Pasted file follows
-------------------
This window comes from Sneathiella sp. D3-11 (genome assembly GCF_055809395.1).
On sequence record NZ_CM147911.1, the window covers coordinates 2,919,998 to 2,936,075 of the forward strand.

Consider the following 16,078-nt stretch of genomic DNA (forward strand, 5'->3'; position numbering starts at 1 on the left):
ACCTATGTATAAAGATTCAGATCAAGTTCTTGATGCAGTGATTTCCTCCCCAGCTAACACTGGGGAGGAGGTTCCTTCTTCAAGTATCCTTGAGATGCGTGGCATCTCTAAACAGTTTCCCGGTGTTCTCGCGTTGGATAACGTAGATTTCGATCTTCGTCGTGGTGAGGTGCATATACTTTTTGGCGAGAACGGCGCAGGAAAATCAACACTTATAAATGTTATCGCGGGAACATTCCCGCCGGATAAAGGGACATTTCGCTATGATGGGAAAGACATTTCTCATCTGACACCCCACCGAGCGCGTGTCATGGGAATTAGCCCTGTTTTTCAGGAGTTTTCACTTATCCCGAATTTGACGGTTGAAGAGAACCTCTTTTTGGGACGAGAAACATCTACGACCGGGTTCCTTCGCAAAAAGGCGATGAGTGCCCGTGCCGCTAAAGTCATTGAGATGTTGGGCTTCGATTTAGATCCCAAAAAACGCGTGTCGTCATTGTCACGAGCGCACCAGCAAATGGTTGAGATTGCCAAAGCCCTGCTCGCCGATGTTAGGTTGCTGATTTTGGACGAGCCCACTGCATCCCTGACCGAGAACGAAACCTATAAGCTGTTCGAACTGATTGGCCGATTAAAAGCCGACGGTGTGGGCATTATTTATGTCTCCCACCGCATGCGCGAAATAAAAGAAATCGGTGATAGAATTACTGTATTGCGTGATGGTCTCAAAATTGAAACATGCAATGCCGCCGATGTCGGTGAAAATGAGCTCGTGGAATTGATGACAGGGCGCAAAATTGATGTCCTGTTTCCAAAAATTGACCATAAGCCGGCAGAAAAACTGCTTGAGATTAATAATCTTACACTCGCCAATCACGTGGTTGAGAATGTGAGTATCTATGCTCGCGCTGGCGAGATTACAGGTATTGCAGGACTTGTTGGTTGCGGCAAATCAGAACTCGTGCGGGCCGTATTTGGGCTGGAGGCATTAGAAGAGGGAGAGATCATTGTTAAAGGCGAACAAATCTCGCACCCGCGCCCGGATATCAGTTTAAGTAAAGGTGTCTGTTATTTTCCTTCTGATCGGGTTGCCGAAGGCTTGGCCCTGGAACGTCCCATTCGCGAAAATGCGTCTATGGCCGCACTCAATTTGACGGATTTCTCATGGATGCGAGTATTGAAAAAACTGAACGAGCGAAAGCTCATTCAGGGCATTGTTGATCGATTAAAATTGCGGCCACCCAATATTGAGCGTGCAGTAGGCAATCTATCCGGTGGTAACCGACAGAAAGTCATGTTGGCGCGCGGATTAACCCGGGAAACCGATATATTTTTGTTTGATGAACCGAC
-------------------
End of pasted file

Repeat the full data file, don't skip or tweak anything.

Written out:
This window comes from Sneathiella sp. D3-11 (genome assembly GCF_055809395.1).
On sequence record NZ_CM147911.1, the window covers coordinates 2,919,998 to 2,936,075 of the forward strand.

Consider the following 16,078-nt stretch of genomic DNA (forward strand, 5'->3'; position numbering starts at 1 on the left):
ACCTATGTATAAAGATTCAGATCAAGTTCTTGATGCAGTGATTTCCTCCCCAGCTAACACTGGGGAGGAGGTTCCTTCTTCAAGTATCCTTGAGATGCGTGGCATCTCTAAACAGTTTCCCGGTGTTCTCGCGTTGGATAACGTAGATTTCGATCTTCGTCGTGGTGAGGTGCATATACTTTTTGGCGAGAACGGCGCAGGAAAATCAACACTTATAAATGTTATCGCGGGAACATTCCCGCCGGATAAAGGGACATTTCGCTATGATGGGAAAGACATTTCTCATCTGACACCCCACCGAGCGCGTGTCATGGGAATTAGCCCTGTTTTTCAGGAGTTTTCACTTATCCCGAATTTGACGGTTGAAGAGAACCTCTTTTTGGGACGAGAAACATCTACGACCGGGTTCCTTCGCAAAAAGGCGATGAGTGCCCGTGCCGCTAAAGTCATTGAGATGTTGGGCTTCGATTTAGATCCCAAAAAACGCGTGTCGTCATTGTCACGAGCGCACCAGCAAATGGTTGAGATTGCCAAAGCCCTGCTCGCCGATGTTAGGTTGCTGATTTTGGACGAGCCCACTGCATCCCTGACCGAGAACGAAACCTATAAGCTGTTCGAACTGATTGGCCGATTAAAAGCCGACGGTGTGGGCATTATTTATGTCTCCCACCGCATGCGCGAAATAAAAGAAATCGGTGATAGAATTACTGTATTGCGTGATGGTCTCAAAATTGAAACATGCAATGCCGCCGATGTCGGTGAAAATGAGCTCGTGGAATTGATGACAGGGCGCAAAATTGATGTCCTGTTTCCAAAAATTGACCATAAGCCGGCAGAAAAACTGCTTGAGATTAATAATCTTACACTCGCCAATCACGTGGTTGAGAATGTGAGTATCTATGCTCGCGCTGGCGAGATTACAGGTATTGCAGGACTTGTTGGTTGCGGCAAATCAGAACTCGTGCGGGCCGTATTTGGGCTGGAGGCATTAGAAGAGGGAGAGATCATTGTTAAAGGCGAACAAATCTCGCACCCGCGCCCGGATATCAGTTTAAGTAAAGGTGTCTGTTATTTTCCTTCTGATCGGGTTGCCGAAGGCTTGGCCCTGGAACGTCCCATTCGCGAAAATGCGTCTATGGCCGCACTCAATTTGACGGATTTCTCATGGATGCGAGTATTGAAAAAACTGAACGAGCGAAAGCTCATTCAGGGCATTGTTGATCGATTAAAATTGCGGCCACCCAATATTGAGCGTGCAGTAGGCAATCTATCCGGTGGTAACCGACAGAAAGTCATGTTGGCGCGCGGATTAACCCGGGAAACCGATATATTTTTGTTTGATGAACCGAC